Born in August 1953 in the traditionally German-speaking Nabat region of Romania, her father was a member of the Nazi SS. Romania’s postwar communist authorities deported her mother to a labour camp.
After studying literature between 1973 and 1976, Müller was sacked from her first job as a translator in a machinery factory after refusing to work for Ceauşescu’s hated Securitate secret police. It was at this time that she decided to devote her life to literature, but she refused to publish her first book Niederungen (“Nadirs”) in Romania because of attempts by the authorities to censor it.
The manuscript, describing vividly the drab life in communist Romania, was smuggled into West Germany, where it was published in 1984, with Germany’s Der Spiegel magazine pronouncing her a “discovery.”
After being refused permission to emigrate to West Germany in 1985, she was finally allowed to leave in 1987 after her barbed criticism of her native country’s regime earned her death threats from the secret police.
Two years later, the Berlin Wall fell, and Ceauşescu and his wife Elena summary execution by firing squad on Christmas Day the same year.
Müller, 56, now lives in Berlin and her works are little known outside the German-speaking world.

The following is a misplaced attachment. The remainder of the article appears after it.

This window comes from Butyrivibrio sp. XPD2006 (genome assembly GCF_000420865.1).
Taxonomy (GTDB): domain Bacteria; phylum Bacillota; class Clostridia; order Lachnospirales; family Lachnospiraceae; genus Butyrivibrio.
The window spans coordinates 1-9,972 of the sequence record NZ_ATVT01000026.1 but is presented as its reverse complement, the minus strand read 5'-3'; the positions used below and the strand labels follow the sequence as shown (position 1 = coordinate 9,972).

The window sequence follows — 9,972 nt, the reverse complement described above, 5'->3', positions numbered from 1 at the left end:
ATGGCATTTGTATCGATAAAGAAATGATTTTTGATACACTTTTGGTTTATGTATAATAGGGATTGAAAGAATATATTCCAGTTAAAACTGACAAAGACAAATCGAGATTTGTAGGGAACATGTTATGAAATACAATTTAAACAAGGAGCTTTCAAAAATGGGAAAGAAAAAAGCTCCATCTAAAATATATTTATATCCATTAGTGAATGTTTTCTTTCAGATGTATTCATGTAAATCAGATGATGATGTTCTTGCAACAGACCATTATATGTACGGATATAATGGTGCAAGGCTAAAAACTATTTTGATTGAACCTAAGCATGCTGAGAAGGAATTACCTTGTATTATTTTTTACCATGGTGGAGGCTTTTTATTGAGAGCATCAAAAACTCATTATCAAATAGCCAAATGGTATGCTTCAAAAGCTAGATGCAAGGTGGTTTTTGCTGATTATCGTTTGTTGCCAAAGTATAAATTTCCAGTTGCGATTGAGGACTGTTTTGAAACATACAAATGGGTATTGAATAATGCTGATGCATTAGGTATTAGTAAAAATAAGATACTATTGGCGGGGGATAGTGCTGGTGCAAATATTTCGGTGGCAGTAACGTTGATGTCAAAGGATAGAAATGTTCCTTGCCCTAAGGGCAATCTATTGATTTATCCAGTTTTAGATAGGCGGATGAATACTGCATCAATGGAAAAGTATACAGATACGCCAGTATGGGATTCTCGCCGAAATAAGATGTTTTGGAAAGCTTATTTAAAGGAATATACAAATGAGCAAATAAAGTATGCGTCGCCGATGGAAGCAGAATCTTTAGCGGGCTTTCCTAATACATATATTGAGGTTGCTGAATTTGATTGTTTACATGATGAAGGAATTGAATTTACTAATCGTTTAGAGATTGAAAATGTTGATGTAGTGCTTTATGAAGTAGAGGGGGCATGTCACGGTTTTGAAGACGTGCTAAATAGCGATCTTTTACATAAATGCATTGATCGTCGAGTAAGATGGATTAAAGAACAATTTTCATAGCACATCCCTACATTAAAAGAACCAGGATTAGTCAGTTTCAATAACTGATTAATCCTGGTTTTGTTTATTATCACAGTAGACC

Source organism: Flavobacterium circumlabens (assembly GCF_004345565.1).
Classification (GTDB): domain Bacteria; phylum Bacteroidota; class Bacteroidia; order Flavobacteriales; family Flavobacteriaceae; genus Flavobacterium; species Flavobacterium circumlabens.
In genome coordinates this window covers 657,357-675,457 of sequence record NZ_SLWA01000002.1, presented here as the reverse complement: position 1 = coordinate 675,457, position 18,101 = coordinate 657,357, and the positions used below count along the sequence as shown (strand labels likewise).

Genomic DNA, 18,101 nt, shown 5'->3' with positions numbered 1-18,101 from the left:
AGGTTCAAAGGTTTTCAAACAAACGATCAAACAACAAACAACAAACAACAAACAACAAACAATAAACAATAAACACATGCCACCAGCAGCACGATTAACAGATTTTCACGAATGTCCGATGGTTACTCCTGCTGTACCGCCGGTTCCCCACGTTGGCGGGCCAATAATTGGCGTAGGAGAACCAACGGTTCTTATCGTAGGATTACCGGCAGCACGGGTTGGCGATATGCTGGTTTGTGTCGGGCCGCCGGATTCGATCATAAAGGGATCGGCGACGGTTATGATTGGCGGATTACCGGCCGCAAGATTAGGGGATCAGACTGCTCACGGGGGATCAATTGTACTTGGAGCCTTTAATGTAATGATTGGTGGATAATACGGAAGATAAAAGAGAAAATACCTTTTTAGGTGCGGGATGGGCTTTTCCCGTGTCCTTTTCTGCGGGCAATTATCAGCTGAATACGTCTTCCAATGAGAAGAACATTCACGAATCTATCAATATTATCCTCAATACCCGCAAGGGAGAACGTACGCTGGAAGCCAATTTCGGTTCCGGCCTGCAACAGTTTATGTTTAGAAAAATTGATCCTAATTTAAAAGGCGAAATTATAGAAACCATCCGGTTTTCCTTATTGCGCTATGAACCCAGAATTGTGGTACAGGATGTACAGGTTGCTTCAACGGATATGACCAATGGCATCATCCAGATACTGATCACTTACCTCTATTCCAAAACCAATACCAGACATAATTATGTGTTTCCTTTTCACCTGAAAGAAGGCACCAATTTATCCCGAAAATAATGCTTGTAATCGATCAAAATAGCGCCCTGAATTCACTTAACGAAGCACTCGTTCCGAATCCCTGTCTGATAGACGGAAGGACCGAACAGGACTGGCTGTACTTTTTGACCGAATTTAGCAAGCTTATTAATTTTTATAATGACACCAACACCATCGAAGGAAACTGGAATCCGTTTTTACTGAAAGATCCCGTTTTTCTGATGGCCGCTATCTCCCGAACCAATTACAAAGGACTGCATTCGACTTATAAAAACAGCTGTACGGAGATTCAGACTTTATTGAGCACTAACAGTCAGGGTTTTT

The Berlin International Literature Festival described her work as being focused on the non-conformist life in the smallest unit of the dictatorial state, as well as observations from her childhood and village life and family.
The novel Reisende auf einem Bein (“Travelling On One Leg”) portrays the
difficulties of settling anew in foreign surroundings.
Alongside other novels about the Ceauşescu regime like Herztier (“Land of
Green Plums”) and Heute wär ich mir lieber nicht begegnet (“The Appointment”), she has also written a series of political essays.
Beside the prizes for her debut, she has received the European Literary Prize “Aristeion”, the International IMPAC Dublin Literary Award, the Kleist Prize, the Kafka Prize.
In a 2007 column in the German daily Frankfurter Rundschau, Müller said that Romania was “afflicted by collective amnesia” about its communist past, calling the Ceauşescu “the most evil dictator” after Stalin, “with a personality cult to rival North Korea’s.”